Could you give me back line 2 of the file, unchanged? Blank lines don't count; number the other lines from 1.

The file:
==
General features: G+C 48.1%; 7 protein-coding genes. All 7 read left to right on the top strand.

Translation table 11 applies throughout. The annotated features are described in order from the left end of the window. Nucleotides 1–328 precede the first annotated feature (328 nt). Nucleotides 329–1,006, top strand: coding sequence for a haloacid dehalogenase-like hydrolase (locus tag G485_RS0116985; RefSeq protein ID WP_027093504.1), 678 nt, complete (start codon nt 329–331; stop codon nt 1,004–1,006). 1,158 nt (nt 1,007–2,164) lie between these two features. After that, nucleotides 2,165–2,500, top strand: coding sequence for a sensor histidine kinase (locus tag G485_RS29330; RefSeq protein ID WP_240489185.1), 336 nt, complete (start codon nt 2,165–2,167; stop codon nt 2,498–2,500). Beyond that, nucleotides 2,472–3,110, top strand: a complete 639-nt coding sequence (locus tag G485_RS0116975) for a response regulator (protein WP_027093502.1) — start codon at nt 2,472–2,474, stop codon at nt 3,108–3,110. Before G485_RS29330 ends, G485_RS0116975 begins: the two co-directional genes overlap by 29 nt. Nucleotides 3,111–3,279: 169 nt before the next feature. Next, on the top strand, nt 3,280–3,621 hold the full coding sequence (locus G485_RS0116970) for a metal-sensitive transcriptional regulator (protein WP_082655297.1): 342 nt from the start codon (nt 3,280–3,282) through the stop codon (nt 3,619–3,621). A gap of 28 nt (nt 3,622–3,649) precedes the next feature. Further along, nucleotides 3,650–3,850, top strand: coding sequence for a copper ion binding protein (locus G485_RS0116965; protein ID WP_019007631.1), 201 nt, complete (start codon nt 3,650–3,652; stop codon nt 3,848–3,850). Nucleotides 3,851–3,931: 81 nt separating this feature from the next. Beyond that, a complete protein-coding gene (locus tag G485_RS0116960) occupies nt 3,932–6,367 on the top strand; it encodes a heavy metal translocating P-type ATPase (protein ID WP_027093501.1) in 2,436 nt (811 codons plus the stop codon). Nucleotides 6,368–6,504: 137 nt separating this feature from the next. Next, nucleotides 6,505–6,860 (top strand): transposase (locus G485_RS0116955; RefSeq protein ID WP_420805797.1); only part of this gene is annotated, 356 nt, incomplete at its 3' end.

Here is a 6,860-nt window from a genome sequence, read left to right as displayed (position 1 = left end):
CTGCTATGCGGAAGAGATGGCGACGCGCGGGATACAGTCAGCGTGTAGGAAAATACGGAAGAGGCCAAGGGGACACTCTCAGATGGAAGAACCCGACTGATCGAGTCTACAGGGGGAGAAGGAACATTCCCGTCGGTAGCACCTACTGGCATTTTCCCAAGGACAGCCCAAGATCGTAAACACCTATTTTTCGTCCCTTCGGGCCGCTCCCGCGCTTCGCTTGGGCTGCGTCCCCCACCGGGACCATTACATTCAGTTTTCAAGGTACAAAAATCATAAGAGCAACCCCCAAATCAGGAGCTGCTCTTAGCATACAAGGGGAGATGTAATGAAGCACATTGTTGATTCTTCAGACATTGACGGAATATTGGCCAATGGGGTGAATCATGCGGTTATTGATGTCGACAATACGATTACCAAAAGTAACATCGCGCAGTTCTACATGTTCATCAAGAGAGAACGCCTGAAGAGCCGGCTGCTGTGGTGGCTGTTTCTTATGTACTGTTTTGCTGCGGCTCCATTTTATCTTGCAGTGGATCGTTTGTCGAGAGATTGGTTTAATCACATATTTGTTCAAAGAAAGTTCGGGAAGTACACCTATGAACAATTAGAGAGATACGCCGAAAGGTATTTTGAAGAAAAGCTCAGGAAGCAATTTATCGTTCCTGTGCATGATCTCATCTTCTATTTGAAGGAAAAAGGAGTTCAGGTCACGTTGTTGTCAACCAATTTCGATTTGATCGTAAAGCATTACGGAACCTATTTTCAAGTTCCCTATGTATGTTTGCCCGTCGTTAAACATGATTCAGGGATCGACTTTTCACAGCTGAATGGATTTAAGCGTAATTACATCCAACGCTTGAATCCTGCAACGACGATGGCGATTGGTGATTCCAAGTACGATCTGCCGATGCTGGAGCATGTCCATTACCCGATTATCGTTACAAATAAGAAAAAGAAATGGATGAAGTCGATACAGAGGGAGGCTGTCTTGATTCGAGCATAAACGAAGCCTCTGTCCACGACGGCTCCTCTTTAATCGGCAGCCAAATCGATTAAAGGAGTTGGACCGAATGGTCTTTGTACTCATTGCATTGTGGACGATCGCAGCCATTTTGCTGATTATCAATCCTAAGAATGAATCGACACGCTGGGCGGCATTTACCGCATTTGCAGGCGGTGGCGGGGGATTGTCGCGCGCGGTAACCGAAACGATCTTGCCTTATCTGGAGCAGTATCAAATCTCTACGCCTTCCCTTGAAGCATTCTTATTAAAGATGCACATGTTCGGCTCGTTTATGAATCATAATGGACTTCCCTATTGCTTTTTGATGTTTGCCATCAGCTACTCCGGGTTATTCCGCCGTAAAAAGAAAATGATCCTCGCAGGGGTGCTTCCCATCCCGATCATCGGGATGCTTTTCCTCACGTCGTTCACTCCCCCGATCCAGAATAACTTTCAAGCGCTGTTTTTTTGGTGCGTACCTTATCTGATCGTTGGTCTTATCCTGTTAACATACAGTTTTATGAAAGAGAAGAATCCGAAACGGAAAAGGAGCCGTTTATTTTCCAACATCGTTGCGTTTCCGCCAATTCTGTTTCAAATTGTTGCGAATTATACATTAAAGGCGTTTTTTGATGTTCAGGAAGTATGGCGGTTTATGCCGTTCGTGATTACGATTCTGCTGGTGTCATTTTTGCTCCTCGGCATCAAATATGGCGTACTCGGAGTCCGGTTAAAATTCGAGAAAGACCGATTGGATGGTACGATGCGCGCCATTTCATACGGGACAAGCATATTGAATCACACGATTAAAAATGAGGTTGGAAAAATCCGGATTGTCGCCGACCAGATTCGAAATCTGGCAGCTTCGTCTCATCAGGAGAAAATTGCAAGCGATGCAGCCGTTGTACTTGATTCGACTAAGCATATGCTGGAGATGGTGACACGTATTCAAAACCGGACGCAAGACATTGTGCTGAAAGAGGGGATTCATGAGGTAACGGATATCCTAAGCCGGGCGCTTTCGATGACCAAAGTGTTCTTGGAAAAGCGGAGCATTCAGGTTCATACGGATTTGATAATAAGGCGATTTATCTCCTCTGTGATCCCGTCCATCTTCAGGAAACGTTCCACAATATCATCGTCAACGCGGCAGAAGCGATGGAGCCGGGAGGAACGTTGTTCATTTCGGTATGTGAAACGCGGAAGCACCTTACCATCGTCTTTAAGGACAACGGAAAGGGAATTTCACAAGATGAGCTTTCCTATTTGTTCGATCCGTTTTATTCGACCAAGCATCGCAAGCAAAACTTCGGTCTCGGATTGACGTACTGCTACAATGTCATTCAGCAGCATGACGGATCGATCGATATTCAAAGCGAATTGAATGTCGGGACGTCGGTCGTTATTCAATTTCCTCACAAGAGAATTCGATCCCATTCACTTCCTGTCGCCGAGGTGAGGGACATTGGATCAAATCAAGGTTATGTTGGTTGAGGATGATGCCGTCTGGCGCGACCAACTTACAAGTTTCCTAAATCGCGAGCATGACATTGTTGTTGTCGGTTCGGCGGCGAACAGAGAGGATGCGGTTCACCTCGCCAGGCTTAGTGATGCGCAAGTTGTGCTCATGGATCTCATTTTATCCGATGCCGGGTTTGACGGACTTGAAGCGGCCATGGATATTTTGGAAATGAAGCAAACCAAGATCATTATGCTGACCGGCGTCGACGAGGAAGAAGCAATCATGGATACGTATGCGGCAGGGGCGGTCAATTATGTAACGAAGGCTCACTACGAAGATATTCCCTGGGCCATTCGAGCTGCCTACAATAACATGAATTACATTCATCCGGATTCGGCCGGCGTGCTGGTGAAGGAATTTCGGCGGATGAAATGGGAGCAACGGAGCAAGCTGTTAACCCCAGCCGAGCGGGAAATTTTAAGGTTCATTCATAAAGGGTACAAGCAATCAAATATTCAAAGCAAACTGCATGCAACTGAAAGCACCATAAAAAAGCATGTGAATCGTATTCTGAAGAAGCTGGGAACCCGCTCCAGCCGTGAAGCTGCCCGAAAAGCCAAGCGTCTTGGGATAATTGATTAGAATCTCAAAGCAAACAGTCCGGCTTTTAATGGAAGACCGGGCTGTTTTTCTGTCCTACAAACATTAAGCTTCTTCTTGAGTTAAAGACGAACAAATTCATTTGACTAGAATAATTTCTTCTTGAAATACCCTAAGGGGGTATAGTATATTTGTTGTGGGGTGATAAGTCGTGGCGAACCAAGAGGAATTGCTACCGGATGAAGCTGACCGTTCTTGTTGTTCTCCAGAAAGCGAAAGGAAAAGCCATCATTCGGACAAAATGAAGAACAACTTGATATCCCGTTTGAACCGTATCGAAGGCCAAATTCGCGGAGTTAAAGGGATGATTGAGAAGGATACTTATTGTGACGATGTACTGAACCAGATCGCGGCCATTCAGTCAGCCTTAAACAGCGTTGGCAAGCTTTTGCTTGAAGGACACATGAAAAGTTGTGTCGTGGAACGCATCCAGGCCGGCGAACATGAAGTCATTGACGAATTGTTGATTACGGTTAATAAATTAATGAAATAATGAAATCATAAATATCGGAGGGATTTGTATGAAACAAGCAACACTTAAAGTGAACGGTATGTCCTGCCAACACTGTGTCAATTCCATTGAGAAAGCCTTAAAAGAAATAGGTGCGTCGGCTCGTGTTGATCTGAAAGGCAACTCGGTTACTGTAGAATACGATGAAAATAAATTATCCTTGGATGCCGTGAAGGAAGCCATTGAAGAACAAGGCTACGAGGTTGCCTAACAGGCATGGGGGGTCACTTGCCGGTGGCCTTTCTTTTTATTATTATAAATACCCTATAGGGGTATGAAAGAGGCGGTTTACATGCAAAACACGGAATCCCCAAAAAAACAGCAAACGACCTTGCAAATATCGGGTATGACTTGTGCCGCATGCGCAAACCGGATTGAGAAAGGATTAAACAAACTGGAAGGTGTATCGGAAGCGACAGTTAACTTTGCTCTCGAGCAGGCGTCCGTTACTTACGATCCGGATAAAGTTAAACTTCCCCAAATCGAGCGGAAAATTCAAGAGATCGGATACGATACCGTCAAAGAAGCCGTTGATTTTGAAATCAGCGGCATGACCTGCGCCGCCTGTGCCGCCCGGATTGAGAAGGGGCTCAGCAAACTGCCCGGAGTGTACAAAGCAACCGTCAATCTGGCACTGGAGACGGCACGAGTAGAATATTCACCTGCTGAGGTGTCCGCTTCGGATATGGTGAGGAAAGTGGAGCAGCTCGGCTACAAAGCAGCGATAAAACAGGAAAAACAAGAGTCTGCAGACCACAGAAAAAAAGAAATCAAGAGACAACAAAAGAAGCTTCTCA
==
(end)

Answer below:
Translation table 11 applies throughout. The annotated features are described in order from the left end of the window. Nucleotides 1–328 precede the first annotated feature (328 nt). Nucleotides 329–1,006, top strand: coding sequence for a haloacid dehalogenase-like hydrolase (locus tag G485_RS0116985; RefSeq protein ID WP_027093504.1), 678 nt, complete (start codon nt 329–331; stop codon nt 1,004–1,006). 1,158 nt (nt 1,007–2,164) lie between these two features. After that, nucleotides 2,165–2,500, top strand: coding sequence for a sensor histidine kinase (locus tag G485_RS29330; RefSeq protein ID WP_240489185.1), 336 nt, complete (start codon nt 2,165–2,167; stop codon nt 2,498–2,500). Beyond that, nucleotides 2,472–3,110, top strand: a complete 639-nt coding sequence (locus tag G485_RS0116975) for a response regulator (protein WP_027093502.1) — start codon at nt 2,472–2,474, stop codon at nt 3,108–3,110. Before G485_RS29330 ends, G485_RS0116975 begins: the two co-directional genes overlap by 29 nt. Nucleotides 3,111–3,279: 169 nt before the next feature. Next, on the top strand, nt 3,280–3,621 hold the full coding sequence (locus G485_RS0116970) for a metal-sensitive transcriptional regulator (protein WP_082655297.1): 342 nt from the start codon (nt 3,280–3,282) through the stop codon (nt 3,619–3,621). A gap of 28 nt (nt 3,622–3,649) precedes the next feature. Further along, nucleotides 3,650–3,850, top strand: coding sequence for a copper ion binding protein (locus G485_RS0116965; protein ID WP_019007631.1), 201 nt, complete (start codon nt 3,650–3,652; stop codon nt 3,848–3,850). Nucleotides 3,851–3,931: 81 nt separating this feature from the next. Beyond that, a complete protein-coding gene (locus tag G485_RS0116960) occupies nt 3,932–6,367 on the top strand; it encodes a heavy metal translocating P-type ATPase (protein ID WP_027093501.1) in 2,436 nt (811 codons plus the stop codon). Nucleotides 6,368–6,504: 137 nt separating this feature from the next. Next, nucleotides 6,505–6,860 (top strand): transposase (locus G485_RS0116955; RefSeq protein ID WP_420805797.1); only part of this gene is annotated, 356 nt, incomplete at its 3' end.